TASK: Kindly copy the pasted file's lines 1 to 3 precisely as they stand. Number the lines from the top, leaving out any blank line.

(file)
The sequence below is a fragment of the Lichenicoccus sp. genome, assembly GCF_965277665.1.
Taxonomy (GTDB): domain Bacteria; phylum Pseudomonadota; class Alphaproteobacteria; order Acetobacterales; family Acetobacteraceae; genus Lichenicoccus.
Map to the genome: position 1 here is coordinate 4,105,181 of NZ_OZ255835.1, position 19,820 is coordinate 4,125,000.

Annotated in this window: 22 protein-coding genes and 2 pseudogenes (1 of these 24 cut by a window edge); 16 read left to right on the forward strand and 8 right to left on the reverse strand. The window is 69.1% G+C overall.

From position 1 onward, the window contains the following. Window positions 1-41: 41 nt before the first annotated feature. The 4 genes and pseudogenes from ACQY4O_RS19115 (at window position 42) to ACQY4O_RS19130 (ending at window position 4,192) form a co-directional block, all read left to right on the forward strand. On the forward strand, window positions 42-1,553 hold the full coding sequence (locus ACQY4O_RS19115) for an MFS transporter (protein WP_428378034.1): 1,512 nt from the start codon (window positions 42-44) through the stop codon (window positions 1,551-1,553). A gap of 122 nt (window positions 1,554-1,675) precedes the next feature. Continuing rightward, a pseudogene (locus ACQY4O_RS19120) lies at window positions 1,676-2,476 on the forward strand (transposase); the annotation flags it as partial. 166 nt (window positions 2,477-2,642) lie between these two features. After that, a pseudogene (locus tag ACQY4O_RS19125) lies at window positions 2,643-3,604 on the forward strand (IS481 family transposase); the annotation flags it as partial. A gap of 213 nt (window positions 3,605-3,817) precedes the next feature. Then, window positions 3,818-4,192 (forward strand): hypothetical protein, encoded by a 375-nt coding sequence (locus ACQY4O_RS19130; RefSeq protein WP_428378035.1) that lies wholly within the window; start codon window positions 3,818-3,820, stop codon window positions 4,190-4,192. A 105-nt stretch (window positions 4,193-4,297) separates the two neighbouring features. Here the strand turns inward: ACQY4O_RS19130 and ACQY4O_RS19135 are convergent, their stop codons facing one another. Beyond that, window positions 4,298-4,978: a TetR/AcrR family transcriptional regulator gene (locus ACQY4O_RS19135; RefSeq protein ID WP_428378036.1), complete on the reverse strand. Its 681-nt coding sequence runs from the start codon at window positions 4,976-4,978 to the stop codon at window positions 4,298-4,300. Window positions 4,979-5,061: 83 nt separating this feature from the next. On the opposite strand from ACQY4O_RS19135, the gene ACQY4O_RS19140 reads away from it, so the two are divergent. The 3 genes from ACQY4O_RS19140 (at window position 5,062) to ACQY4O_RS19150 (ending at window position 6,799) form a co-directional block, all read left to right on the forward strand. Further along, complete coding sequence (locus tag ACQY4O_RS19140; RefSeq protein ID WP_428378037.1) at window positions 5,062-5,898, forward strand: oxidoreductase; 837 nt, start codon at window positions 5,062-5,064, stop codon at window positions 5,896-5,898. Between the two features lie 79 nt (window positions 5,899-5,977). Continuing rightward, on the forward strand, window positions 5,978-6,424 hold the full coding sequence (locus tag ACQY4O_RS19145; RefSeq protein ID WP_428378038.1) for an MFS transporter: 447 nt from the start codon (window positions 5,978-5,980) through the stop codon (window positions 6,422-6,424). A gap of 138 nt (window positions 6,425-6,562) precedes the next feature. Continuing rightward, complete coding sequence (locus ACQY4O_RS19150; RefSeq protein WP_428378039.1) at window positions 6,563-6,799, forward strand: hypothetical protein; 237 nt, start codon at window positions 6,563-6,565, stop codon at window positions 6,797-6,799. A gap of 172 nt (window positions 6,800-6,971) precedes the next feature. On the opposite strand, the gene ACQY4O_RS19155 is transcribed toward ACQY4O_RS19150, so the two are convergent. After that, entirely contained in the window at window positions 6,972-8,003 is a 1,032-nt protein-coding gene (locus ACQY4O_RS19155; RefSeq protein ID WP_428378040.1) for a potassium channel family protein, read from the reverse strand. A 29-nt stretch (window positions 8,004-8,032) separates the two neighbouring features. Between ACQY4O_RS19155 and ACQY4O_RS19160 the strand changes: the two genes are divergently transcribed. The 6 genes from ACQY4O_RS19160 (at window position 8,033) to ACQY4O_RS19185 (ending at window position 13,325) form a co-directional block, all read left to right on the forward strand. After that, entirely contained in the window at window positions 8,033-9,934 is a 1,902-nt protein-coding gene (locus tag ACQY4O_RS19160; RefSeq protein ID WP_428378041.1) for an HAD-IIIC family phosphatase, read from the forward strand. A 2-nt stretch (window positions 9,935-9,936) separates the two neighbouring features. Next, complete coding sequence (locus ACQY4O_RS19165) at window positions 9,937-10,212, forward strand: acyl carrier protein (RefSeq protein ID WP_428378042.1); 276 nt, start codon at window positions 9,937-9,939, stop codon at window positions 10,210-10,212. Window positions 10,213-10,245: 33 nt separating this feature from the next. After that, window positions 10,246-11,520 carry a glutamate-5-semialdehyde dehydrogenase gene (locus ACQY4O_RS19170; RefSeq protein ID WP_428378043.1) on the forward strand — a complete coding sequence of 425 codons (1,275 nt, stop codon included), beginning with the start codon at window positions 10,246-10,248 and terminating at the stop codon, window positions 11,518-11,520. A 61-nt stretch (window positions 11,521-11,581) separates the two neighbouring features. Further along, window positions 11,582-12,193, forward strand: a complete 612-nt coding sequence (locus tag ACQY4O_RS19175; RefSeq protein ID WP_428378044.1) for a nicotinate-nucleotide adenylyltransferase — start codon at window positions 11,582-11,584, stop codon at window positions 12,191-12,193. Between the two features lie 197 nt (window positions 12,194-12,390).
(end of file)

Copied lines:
The sequence below is a fragment of the Lichenicoccus sp. genome, assembly GCF_965277665.1.
Taxonomy (GTDB): domain Bacteria; phylum Pseudomonadota; class Alphaproteobacteria; order Acetobacterales; family Acetobacteraceae; genus Lichenicoccus.
Map to the genome: position 1 here is coordinate 4,105,181 of NZ_OZ255835.1, position 19,820 is coordinate 4,125,000.